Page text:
3. Marketing Over Coffee [Intro]
This spartan introduction dives right into the music. A narrator announces the name of the show and its hosts. Very little fanfare here, but that approach could be right for your audience.
4. Are You Just Watching? [Intro]
Since this podcast discusses film, they start off with a quick disclaimer to warn you about spoilers (in this case of this episode, they warn you that they’ll warn you before spoilers). Next they mention their network and plug their sponsor before the music starts. The hosts state the episode number, title, and their own names.
5. This Week in Tech [Outro]
This podcast ends with the host explaining ways you can listen live, join their chat room, where to download it on demand, how to subscribe, and when to expect the next episode. Unlike many shows, they don’t use music.
6. Podcast Answer Man [Outro]
This outro is a bit long, but it covers a lot. Podcast Answer Man wraps up by sharing what’s going on – his webinar, a training session, and an affiliate program. Finally, he encourages you to join his community.
Intro and Outro Voiceovers
Your voiceover can be anything you like. Most people standardize their podcast intros and outros with the same script for every episode, but some shows create unique scripts for each episode. Do whatever makes you comfortable and fits into your workflow.
Your intro voiceover should have a hook – something that captures your listeners’ attention so they feel compelled to keep listening. It should answer the question your new listeners will be thinking: “Why should I listen to this show?”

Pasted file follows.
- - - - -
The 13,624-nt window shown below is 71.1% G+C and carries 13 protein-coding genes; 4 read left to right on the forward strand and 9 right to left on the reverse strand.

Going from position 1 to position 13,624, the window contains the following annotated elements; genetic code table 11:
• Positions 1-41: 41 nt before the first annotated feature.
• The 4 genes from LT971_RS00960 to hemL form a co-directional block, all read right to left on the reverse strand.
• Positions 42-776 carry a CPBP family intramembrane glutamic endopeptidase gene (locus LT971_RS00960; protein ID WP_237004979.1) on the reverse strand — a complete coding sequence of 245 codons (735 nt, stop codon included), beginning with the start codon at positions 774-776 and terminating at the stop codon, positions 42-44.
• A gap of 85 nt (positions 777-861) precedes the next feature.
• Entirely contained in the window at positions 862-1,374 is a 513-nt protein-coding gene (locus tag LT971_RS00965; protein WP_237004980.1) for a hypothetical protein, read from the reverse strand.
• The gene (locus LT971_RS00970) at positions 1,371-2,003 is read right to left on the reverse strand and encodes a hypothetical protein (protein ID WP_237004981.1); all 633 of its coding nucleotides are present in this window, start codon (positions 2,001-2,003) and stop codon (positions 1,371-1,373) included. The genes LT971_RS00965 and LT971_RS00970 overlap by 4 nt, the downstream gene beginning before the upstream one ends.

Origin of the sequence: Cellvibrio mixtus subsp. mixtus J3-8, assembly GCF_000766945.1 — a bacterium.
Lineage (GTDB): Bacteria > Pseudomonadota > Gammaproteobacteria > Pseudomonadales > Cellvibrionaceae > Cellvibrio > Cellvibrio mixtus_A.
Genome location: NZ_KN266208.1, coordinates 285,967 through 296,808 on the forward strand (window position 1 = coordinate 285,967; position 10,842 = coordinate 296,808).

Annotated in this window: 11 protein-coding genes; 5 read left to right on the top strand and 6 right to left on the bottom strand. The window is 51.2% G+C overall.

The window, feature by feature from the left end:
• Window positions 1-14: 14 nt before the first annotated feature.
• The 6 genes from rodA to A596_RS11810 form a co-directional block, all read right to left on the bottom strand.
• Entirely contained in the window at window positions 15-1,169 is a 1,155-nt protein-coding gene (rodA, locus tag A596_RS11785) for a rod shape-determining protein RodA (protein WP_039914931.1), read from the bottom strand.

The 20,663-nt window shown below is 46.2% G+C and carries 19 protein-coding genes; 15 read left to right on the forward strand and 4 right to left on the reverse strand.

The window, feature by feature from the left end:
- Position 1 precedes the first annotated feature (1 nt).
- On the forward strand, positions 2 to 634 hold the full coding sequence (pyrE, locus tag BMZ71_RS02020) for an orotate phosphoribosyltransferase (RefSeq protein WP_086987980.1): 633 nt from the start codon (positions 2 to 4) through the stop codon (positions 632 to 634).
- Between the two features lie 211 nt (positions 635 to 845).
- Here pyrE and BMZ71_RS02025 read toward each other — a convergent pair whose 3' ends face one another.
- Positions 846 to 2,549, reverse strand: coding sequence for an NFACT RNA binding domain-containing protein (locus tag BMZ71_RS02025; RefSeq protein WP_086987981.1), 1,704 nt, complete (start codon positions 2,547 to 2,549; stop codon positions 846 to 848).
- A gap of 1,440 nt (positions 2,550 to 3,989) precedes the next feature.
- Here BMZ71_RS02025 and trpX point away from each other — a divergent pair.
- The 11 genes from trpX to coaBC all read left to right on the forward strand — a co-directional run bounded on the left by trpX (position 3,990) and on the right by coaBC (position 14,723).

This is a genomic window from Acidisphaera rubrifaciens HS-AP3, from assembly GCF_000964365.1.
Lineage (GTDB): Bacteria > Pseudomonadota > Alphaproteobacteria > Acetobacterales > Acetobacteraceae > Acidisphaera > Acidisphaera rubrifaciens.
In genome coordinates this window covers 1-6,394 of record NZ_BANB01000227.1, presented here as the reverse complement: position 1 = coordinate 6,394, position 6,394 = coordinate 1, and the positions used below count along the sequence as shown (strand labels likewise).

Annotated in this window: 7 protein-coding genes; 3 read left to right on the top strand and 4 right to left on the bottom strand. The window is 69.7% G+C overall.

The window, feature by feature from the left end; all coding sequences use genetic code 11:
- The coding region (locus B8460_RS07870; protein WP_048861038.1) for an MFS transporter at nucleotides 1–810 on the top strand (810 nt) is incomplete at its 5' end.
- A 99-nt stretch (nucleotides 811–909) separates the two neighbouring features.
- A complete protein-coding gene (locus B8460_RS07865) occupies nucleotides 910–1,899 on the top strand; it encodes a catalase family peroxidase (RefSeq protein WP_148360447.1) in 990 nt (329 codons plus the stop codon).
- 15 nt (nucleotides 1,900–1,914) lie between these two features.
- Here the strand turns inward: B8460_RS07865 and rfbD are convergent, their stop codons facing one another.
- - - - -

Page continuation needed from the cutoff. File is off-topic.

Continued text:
After your hook, don’t forget to include a brief introduction of yourself. Your listeners may know who you are, but it’s always someone’s first time listening. State your name and why you’re qualified to run the podcast.
Here is a basic script to help you get started:
“Hello and welcome to Political Junkie, a podcast where I interview the top players in American politics to get their unique perspectives. My name is John Doe and I use my ten years of experience as a political journalist to dig deep into complex issues. Thanks for joining us today!”
For some additional production value, consider using a professional voiceover service to record your intro and outro scripts. Hire a voice talent on a platform like Voices.com, Music Radio Creative, or Voice123. This adds some depth to your show and makes your brand seem bigger than it is.